Today is my fasting day and I’ve just returned from the gym where I did an upper body and core workout designed by my fabulous personal trainer Renee at Falcon Anytime Fitness. It was a great workout but when combined with the fatigue I’m still experiencing from yesterday’s long run, I’m finding it difficult to keep my arms in position to type. Lifting up my water bottle is a challenge.
That aside, this post is about yesterday’s long run. It was my first 10+ km run now that I’m back in summer weather. In Lake Clifton, I knocked off a couple of 21 km runs and did them in a good time and fairly comfortably. Yesterday’s run was quite different.
I had put three energy gels into the freezer after my last run and the unpleasant ‘hot salty banana juice’ experience of midway through the previous training session. I had a bunch of podcasts lined up on my phone to listen to and I was really looking forward to going out and hitting the pavement for a couple of hours of running.
Due to the heat, I’ve been running in the evenings. As I planned to run 22 kms, I knew it would take me a couple of hours so I didn’t want to wait too long but I also wanted to watch the West Coast Eagles game as I suspected it might be the last one we would win this season. The game was planned to finish about 6pm so I was going to be out the door by then and back by 8:30pm which wasn’t too late. In the end, I didn’t leave until after 6:30pm as mum rang to discuss the game. She expressed her concern about me running at night but clearly wasn’t anxious enough to get off the phone so I could get going and get back at a reasonable hour!
The run started off great. It was still light when I started so I ran down to the park behind Sankeien Gardens then back up Honmoku dori. At about the 7km mark, I took the first of my energy gels and it was still cool and almost pleasant to taste. It gave me a boost and I ran up Hospital Hill to the bluff. By now it was dark but there were a lot of people out and about enjoying the warm summer evening so I was never in trouble.
By this time I was very sweaty and I could feel that my brand new sports bra that hadn’t caused me any problems whilst running in the winter climate the week before, was starting to slide around a bit. Still it wasn’t hurting me and I kept going.
After about 10km I need to take a pit stop. I don’t think this was because of the gel but merely because I hadn’t gone earlier in the day. Luckily I was running by the Red Brick Warehouse and the quite excellent public facilities that are located there. I used the disabled toilet because although I wasn’t that tired yet, I was still grateful for something to hang on to on the way down.
At the 14 km mark, I was ready to take my next energy gel and I was starting to look forward to a good long sit down. Although starting to feel pretty tired, I was still confident that I would complete the run. My RunKeeper app reminded me to begin running at a faster pace for the next 6 kms but I decided to ignore it. My aim for this run was just to finish and I was already feeling it despite running slower than in previous weeks.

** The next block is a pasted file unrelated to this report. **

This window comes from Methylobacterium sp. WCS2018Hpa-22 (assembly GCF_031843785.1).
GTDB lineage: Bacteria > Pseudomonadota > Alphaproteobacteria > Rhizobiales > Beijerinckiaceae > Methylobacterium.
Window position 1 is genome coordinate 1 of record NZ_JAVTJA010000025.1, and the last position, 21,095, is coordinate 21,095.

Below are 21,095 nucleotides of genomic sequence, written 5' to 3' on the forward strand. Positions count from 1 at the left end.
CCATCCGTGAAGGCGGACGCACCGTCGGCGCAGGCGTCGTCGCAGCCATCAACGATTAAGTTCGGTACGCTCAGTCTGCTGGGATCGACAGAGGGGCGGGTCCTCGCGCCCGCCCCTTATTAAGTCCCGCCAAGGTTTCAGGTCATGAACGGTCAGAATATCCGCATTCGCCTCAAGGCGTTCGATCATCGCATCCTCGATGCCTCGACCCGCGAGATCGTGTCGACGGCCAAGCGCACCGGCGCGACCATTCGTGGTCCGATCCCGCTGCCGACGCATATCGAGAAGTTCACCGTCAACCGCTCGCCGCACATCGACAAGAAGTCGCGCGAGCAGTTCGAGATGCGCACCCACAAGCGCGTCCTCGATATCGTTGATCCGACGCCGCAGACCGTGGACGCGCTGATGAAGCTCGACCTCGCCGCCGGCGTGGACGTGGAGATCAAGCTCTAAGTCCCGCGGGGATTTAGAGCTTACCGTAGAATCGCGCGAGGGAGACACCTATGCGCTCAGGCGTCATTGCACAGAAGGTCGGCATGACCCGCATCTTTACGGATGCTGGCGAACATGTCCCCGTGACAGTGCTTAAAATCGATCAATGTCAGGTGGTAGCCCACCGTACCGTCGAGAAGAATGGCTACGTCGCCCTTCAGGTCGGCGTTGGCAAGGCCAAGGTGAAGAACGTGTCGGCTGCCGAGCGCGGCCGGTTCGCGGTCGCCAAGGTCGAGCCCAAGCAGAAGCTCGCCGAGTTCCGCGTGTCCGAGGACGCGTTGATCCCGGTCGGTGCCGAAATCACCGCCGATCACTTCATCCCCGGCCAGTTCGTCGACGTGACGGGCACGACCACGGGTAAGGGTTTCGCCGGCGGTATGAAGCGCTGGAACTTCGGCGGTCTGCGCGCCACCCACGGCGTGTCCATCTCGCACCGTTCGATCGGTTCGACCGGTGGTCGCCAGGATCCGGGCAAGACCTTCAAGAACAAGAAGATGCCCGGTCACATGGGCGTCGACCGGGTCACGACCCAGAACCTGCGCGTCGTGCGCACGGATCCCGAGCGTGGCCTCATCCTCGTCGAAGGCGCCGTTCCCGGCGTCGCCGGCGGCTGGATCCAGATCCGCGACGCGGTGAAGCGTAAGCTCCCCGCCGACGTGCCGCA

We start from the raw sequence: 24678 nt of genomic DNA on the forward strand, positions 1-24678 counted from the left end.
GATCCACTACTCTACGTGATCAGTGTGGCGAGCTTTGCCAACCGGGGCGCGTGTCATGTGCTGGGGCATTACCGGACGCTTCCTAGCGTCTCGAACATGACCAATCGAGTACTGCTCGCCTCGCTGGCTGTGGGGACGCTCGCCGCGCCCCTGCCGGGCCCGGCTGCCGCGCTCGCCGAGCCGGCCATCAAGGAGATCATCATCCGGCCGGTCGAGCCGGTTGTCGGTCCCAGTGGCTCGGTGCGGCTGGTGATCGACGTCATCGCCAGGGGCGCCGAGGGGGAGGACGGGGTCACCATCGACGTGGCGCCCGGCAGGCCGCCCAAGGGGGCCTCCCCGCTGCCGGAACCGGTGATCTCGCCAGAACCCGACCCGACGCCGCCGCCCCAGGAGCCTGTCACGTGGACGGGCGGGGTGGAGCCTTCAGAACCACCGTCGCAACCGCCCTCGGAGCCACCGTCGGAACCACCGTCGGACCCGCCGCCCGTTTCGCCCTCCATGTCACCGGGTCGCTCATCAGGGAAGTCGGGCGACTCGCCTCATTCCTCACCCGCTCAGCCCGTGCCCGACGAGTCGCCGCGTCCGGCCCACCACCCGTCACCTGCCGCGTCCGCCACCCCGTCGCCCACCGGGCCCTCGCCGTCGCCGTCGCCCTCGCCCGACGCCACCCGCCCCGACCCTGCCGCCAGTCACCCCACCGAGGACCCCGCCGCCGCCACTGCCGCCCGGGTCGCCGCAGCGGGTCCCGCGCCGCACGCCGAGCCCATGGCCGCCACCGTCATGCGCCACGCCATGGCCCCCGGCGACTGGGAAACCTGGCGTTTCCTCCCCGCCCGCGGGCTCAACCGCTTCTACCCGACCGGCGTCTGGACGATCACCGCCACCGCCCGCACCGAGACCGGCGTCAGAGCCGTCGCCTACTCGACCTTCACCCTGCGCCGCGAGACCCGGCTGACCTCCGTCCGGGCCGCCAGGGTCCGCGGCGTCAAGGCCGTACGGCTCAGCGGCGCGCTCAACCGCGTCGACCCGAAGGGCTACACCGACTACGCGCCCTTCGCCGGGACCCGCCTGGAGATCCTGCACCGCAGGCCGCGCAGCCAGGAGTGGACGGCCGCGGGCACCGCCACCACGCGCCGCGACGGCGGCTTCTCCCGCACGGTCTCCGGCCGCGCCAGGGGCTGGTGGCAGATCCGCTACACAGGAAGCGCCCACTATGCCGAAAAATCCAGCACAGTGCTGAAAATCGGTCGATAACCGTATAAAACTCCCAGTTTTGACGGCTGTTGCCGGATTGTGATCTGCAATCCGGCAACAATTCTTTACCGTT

With just a handful of kilometres to go, I took my last energy gel at Yamashita Park. A few minutes later, I really started to struggle as the stomach cramps began. These were the type of cramps I was familiar with from my time in Ghana where I had leant the hard way never to trust a fart. Despite my best efforts though, fart I did but mercifully that is all I did!
By now I’m more waddling than running. I feel a bit nauseous and any left over energy is being channelled into keeping my butt cheeks clenched. With my apartment building in sight, my RunKeeper app speaks the two most beautiful words in the English language – ‘workout completed’.
It had just past 9:30 pm. I was exhausted. When I g0t home, I took off my running gear to assess the damage. I have four chafe spots on my chest and two on my back from my sports bra that made showering a very painful exercise. My feet have begun to look pretty gnarly with old and new blisters, callouses and peeling skin.
Although I’ve run this distance before, this is the longest it has taken me to do so. In three weeks, I’m running the same distance in a race on a mountain. If the race was in wintery Lake Clifton, I think I could have a crack at doing it in 120 minutes but running is harder now that I’m back in Japan!
Things I’ve heard about running when it’s hot:
It will take you a full 2 weeks for heat adaptation. Longer if you don’t run.
Running in the heat is harder. 15 % is typical and so you should run shorter or slower.
If you run when it’s hot, you will feel the benefit when it gets cooler.
Slower is no problem. I’m looking forward to it feeling easier in another week though. Thanks for the wisdom!